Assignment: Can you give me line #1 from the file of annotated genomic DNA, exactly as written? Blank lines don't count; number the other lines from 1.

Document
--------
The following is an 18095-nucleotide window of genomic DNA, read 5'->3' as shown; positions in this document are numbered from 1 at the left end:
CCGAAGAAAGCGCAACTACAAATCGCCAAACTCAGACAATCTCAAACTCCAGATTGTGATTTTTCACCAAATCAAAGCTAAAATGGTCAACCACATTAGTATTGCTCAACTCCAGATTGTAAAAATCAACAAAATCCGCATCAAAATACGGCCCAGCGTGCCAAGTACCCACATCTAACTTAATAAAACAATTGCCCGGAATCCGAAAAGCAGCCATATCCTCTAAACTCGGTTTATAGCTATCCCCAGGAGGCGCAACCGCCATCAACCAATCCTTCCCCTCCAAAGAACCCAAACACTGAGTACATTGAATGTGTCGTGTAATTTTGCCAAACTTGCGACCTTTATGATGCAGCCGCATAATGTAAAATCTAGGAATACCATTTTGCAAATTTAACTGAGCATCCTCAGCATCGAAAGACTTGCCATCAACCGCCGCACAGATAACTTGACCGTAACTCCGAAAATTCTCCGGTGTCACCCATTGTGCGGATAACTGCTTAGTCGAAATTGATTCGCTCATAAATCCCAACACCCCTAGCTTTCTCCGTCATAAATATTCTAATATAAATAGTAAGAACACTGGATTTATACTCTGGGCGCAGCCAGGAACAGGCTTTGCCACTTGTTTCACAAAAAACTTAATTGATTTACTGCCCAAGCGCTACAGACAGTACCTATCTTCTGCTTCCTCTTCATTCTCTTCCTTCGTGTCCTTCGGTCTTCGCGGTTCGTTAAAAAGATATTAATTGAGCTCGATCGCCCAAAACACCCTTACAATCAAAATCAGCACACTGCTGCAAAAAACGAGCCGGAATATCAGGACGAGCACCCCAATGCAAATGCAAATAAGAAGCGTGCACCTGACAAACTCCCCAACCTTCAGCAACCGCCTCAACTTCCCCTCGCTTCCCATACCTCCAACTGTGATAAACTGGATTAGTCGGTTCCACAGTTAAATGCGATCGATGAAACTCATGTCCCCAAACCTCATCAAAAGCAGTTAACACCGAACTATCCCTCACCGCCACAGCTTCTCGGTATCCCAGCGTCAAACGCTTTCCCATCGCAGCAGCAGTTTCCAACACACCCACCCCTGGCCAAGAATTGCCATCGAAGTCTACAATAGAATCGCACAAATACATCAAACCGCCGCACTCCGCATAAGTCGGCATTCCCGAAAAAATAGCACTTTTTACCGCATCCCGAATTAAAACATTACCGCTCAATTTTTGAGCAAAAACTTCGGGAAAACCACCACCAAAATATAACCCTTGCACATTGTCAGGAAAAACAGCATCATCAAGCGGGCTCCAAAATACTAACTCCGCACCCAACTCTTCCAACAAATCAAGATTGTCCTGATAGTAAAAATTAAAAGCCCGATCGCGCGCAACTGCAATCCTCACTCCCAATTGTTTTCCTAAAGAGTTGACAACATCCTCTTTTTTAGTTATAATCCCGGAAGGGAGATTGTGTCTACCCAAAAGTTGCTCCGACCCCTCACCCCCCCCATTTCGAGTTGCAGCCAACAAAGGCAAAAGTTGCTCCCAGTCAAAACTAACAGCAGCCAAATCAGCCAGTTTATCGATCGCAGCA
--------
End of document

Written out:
The following is an 18095-nucleotide window of genomic DNA, read 5'->3' as shown; positions in this document are numbered from 1 at the left end: